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Catholics threaten to crucify evangelicals

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http://www.naturalnews.com/2017-08-11-new-fda-approved-hepatitis-b-vaccine-found-to-increase-heart-attack-risk-by-700.html
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Lisa
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« on: September 23, 2011, 07:30:36 am »

MEXICO CITY, MEXICO (Worthy News)– At least 70 evangelical Christians in Mexico's east-central region were homeless Saturday, September 17, after being expelled by local authorities from their village where traditional Catholics reportedly threatened to "crucify or lynch" them.

The government of Puebla state "bowed" to pressure from the traditional Catholics in San Rafael Tlanalapan village, some 96 kilometers (60 miles) from the capital Mexico City, reported Mexico's leading La Jornada de Oriente newspaper.

Initially about 50 Protestant families were ordered to leave the village by September 12, but some were allowed to stay under condition they would worship outside the area. Additionally they are not allowed to intervene with traditional Catholics, who practice a mix of indigenous and Catholic rituals.

"There is an agreement reached with the local authority that those evangelicals have to go who are not originating from the area as the state government can not guarantee their safety," La Jornada de Oriente quoted regional government official Roberto Solano Pineda as saying.

PICKING UP BELONGINGS

Witnesses earlier said they saw several evangelicals, including a pastor, arriving with suitcases to quickly pick up their belongings. Traditional Catholics told them they would be "crucified or lynched" if they dared to stay after the September 12 ultimatum, locals and reporters said.

The mayor did not stop the expulsions amid fears he could be expelled himself by Catholics, Mexican media reported.

Catholic Irma Diaz Perez told local television he was pleased as "They will never return, because we have drawn up a document wherein they have no permission to come back now or ever."

A few residents who agreed to discuss the issue with reporters said they regretted that authorities did not pressure local priest, identified as Benítez González, to halt the expulsions.

YEARS OF TENSIONS

Tensions date back to 2006 when local Catholics reportedly refused to connect evangelical residents to a water network. Officials also reported attacks against evangelical families in previous years.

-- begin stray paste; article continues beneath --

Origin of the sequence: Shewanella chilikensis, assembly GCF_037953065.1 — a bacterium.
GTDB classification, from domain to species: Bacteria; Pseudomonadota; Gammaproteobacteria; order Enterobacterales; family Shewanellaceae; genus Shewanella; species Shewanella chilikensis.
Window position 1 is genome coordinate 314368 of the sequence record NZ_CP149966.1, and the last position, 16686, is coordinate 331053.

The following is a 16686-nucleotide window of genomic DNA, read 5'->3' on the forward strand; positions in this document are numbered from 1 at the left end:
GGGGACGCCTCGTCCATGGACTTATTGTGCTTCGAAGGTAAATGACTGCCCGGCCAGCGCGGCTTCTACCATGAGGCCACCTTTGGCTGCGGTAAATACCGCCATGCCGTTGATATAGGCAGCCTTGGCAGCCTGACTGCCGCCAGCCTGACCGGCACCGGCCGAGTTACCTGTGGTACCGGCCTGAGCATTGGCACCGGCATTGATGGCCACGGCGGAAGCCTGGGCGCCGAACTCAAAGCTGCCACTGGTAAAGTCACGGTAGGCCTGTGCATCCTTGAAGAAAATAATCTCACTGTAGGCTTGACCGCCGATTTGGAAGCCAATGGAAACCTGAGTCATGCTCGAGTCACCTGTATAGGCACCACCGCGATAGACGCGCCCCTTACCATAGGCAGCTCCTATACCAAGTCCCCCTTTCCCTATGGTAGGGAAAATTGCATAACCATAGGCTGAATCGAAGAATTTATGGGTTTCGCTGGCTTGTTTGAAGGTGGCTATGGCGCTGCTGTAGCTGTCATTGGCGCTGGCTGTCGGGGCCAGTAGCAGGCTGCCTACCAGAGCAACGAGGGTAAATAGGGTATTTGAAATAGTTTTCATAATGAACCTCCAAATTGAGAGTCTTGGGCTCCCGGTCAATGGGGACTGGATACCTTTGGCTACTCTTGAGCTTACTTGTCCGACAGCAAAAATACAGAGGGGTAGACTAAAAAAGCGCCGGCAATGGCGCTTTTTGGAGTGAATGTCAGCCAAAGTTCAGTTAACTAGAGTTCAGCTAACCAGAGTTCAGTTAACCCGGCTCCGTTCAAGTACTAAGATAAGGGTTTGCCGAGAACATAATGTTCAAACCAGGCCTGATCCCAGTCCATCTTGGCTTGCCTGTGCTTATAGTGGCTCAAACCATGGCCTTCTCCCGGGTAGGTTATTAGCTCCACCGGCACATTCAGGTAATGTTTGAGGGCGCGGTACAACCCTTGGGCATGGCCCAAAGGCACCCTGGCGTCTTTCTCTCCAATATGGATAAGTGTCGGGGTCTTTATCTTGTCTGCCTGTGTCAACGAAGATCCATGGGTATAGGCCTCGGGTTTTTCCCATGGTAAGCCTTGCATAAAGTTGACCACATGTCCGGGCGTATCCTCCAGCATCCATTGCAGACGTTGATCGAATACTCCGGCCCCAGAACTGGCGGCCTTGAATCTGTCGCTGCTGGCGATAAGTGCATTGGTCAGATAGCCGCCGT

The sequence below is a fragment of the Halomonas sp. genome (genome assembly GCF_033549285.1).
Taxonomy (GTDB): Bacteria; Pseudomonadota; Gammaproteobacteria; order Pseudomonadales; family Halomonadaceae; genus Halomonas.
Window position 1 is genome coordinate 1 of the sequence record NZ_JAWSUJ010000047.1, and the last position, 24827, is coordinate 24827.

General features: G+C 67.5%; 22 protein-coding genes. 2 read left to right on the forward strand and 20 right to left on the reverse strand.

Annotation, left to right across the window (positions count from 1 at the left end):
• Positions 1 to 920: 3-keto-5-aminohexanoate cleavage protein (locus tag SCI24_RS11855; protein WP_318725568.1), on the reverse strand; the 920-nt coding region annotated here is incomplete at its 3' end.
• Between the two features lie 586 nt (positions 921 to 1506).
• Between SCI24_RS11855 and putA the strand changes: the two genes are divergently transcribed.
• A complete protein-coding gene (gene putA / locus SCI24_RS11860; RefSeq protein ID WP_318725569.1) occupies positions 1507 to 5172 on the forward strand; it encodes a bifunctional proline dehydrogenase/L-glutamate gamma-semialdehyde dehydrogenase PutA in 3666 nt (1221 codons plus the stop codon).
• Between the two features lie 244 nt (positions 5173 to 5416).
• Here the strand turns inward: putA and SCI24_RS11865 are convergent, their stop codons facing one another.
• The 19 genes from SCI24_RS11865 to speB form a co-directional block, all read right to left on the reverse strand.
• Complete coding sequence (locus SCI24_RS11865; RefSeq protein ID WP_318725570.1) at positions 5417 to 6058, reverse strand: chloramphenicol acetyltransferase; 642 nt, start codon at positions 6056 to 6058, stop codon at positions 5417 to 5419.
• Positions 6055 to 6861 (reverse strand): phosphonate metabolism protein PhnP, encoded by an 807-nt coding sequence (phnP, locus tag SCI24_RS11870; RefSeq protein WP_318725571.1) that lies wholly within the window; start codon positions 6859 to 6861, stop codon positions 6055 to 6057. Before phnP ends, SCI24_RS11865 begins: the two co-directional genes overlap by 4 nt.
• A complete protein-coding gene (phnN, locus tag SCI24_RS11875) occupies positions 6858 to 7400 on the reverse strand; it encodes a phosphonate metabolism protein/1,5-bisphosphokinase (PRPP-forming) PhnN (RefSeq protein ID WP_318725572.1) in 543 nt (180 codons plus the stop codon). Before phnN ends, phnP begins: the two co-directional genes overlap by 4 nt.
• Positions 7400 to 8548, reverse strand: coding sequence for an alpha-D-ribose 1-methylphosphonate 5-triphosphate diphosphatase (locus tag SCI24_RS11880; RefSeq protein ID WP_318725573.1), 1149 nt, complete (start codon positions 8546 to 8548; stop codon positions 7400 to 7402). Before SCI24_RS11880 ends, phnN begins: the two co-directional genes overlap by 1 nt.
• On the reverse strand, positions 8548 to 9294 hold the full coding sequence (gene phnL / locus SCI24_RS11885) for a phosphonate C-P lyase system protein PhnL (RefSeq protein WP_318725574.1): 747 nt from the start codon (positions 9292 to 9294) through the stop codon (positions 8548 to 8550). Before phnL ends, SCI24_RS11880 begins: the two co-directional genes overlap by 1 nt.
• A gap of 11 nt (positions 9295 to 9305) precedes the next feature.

Evangelical Pastor Josué Jiménez Ovando said he had provided videos of the attacks to authorities, but the local Catholic church has denied wrongdoing.

There have been several attacks against evangelicals in Mexico, a heavily traditional Catholic nation, and some were held for crimes they did not commit.

In 2009 twenty men, most of them evangelical Christians, were freed after spending more than a decade in prison after Mexico's Supreme Court overturned their sentences in a massacre in southern Chiapas state.

Mexico's top court ruled that prosecutors used illegally obtained evidence to charge the men with involvement in killing 45 Indian villagers, including children as young as two months old, on December 22, 1997, in the hamlet of Acteal.

http://www.worthynews.com/10963-mexico-evangelicals-leave-village-amid-crucifixion-threats

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« Reply #1 on: September 23, 2011, 08:19:24 am »

Noise Of Thunder Radio - Spurgeon On Rome - 9.22.11
Thursday, September 22, 2011 at 1:57AM

Spurgeon On Rome - 9.22.11
http://www.noiseofthunder.com/storage/NOTR_Spurgeon.On.Rome_9.22.11.mp3


Noise Of Thunder Radio - Abominations Of Mystery Babylon - 9.23.11
Friday, September 23, 2011 at 2:15AM

Abominations of Mystery Babylon - 9.23.11
http://www.noiseofthunder.com/storage/NOTR_Abominations.of.Mystery.Babylon_9.23.11.mp3

Chris is all over this... wont here about on PPF!!
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« Reply #2 on: October 04, 2011, 07:44:22 pm »

Christians in Mexico Forced From Village
Traditionalist Catholics in Puebla state threaten to kill Protestants
By Compass Direct News
 
About 70 Protestant Christians lived in the village of San Rafael Tlanalapan, Puebla state, until Monday (Sept. 12), when they faced a frightening ultimatum – leave immediately or be “crucified or lynched.”